Excerpt: Midwives must find the strength and courage not to be sucked into practicing a more interventionist type of care—resist the temptation to become a “medwife.”
- How Aphrodite, Buddha and Jesus Developed Their Capacity to Love—by Michel Odent
Excerpt: Until recently, love was the realm of poets, philosophers and holy scriptures. But at the end of the twentieth century, love also has been studied from multiple scientific perspectives.
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Q: Can you give us some good tips or tricks of the trade for teaching childbirth education?
— Jan Tritten, on Facebook
A: I think women often feel restricted or awkward making noises during childbirth. It may be the most helpful of classes where a woman and her partner practice moaning (not just breathing)...loud, deep, quiet, long, etc. The childbirth education leader should guide the mother through what I would call “the sounds of labor”…not only does it break the ice of the classroom, but it can open new doors for labor pain management—helping the mother become more open and comfortable to the sounds and movements that can really help move labor along.
— Jill Coleman
A: I teach childbirth education primarily to teen moms and I find that it helps to be approachable to parents. I try to explain things in terms that are easy to understand and I encourage questions to be asked and for my students to participate during the classes. I also think that props are extremely helpful. My favorite props are small cans of Play-Doh which I give to each student in order to demonstrate cervical dilation and effacement.
— Abby Lindsey
A: You have to live what you teach. Information is cheap—authenticity is what changes people.
— Denie Heppner
A: Props! I have found that teaching hands on with birth balls instead of chairs keeps them comfortable and in optimal positions which translates to labor. Games to help remind them of the goals they have like changing positions (pregnant Twister!) and blowing on a candle steadily and lightly to wave the flame but not blow it out teaches control of breathing to help breathe baby down and out. These are things that can be brought to the labor to help them focus and remember what they learned. I have dozens of these things!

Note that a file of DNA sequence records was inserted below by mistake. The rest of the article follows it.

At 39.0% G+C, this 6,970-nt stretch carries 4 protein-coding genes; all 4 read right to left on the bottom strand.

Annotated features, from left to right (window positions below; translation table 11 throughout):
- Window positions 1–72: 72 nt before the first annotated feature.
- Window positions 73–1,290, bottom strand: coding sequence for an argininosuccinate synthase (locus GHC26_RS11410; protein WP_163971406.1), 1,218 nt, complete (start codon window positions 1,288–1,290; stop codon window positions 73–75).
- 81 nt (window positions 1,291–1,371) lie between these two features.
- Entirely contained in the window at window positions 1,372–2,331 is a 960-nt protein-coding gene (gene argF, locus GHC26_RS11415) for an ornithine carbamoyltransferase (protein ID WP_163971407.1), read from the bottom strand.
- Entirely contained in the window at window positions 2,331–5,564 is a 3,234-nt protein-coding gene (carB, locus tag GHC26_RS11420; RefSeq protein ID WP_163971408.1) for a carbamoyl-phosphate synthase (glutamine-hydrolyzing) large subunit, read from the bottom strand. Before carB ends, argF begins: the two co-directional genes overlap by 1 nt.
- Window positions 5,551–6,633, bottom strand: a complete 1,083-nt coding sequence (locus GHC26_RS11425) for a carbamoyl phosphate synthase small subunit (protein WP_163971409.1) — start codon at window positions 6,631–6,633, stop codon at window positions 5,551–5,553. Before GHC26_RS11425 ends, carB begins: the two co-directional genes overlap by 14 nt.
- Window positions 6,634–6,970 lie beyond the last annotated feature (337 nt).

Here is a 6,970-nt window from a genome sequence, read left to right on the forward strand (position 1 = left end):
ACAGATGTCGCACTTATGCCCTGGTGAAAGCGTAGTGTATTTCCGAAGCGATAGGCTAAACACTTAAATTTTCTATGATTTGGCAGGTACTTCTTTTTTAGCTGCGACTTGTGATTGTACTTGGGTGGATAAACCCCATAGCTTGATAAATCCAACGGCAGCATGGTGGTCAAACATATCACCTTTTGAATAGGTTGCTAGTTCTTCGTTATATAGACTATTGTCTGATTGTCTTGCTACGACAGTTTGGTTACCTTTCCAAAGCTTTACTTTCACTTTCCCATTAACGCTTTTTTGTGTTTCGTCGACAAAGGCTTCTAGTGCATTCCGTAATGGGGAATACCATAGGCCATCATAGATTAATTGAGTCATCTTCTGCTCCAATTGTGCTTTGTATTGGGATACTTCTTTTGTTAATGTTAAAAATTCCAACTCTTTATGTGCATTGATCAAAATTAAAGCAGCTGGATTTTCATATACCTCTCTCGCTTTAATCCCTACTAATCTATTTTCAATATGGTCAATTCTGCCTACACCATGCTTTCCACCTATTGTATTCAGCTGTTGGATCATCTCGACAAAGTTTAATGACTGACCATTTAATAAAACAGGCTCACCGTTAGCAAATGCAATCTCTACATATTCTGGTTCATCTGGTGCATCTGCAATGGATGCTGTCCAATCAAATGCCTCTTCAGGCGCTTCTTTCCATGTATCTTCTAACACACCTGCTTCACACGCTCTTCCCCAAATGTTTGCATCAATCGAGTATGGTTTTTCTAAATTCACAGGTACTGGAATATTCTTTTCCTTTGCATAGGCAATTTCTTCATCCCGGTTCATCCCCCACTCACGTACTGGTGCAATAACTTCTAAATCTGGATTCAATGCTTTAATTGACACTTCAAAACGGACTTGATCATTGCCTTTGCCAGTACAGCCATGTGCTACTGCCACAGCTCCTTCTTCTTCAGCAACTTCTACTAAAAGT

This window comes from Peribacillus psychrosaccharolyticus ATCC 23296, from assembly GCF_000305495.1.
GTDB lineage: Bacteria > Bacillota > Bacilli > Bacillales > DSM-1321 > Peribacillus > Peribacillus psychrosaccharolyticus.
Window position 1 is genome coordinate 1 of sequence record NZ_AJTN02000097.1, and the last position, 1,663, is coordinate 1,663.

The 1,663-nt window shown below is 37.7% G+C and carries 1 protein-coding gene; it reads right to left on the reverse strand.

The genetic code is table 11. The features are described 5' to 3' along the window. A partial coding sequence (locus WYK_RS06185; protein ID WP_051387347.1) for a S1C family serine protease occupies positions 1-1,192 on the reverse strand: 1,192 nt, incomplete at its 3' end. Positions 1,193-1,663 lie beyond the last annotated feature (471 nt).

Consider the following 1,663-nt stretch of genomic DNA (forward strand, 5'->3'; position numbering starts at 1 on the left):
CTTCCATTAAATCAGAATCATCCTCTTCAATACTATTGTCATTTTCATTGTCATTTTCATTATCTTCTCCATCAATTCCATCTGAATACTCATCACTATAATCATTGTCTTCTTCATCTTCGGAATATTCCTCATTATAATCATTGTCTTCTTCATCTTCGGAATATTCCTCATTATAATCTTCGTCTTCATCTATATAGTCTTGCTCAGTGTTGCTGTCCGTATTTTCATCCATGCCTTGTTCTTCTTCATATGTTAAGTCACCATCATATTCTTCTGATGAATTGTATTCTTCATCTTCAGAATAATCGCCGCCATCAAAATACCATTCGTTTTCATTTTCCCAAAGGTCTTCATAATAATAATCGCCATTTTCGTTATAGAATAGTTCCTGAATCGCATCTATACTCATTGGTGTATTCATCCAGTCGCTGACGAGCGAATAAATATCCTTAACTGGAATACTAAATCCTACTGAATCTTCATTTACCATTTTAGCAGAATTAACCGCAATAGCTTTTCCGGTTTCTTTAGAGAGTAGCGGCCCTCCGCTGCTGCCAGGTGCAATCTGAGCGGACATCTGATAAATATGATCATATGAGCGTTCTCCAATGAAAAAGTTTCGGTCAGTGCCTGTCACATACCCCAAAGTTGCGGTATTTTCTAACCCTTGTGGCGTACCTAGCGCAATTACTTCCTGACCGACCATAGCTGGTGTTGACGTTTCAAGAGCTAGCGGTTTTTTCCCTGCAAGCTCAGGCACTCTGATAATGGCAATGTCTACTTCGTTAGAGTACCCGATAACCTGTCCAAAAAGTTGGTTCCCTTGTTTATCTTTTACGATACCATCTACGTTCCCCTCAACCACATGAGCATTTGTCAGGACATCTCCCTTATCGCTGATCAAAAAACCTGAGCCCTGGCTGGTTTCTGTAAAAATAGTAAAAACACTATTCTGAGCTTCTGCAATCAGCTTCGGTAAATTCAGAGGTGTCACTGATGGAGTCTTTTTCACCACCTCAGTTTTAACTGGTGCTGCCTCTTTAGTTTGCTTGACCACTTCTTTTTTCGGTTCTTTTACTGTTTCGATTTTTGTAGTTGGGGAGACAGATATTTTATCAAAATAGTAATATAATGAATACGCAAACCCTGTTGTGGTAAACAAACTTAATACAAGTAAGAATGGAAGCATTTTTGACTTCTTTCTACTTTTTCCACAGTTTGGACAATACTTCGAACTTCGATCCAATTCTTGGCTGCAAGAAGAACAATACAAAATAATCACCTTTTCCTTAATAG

— Kaye Squad
A: Lots of hands-on manipulates—get Dad/partner involved—few lectures and more interactive activities.
— Leah Racicot Kohlstrom
A: We discuss vegan or vegetarian diets and how to make sure everyone is getting enough iron, calcium and B vitamins (we discuss animal, dairy and veggie sources) and supplements (I highly recommend dandelion to enhance blood flow and keep healthy blood pressure) and a send them home with recipe for mother’s milk cookies and talk about herbs to help with lactation. Being an LLL leader I will separate the women from the men, show breasts and talk about proper latch.
— Ann Noviello
A: Using rubber bands with varying thickness to explain why early labor takes a while. The thickest rubber band takes quite a bit of effort to stretch and open…that’s what your body is doing over many, many mild contractions. As the rubber band gets thinner and thinner, it takes less and less effort to open out. And, you get that “A-ha” moment. Couple this with the 5 Ps of labor; it is perfect to get them to understand why labors vary, and why they should be patient with themselves in labor!
— Vijaya Krishnan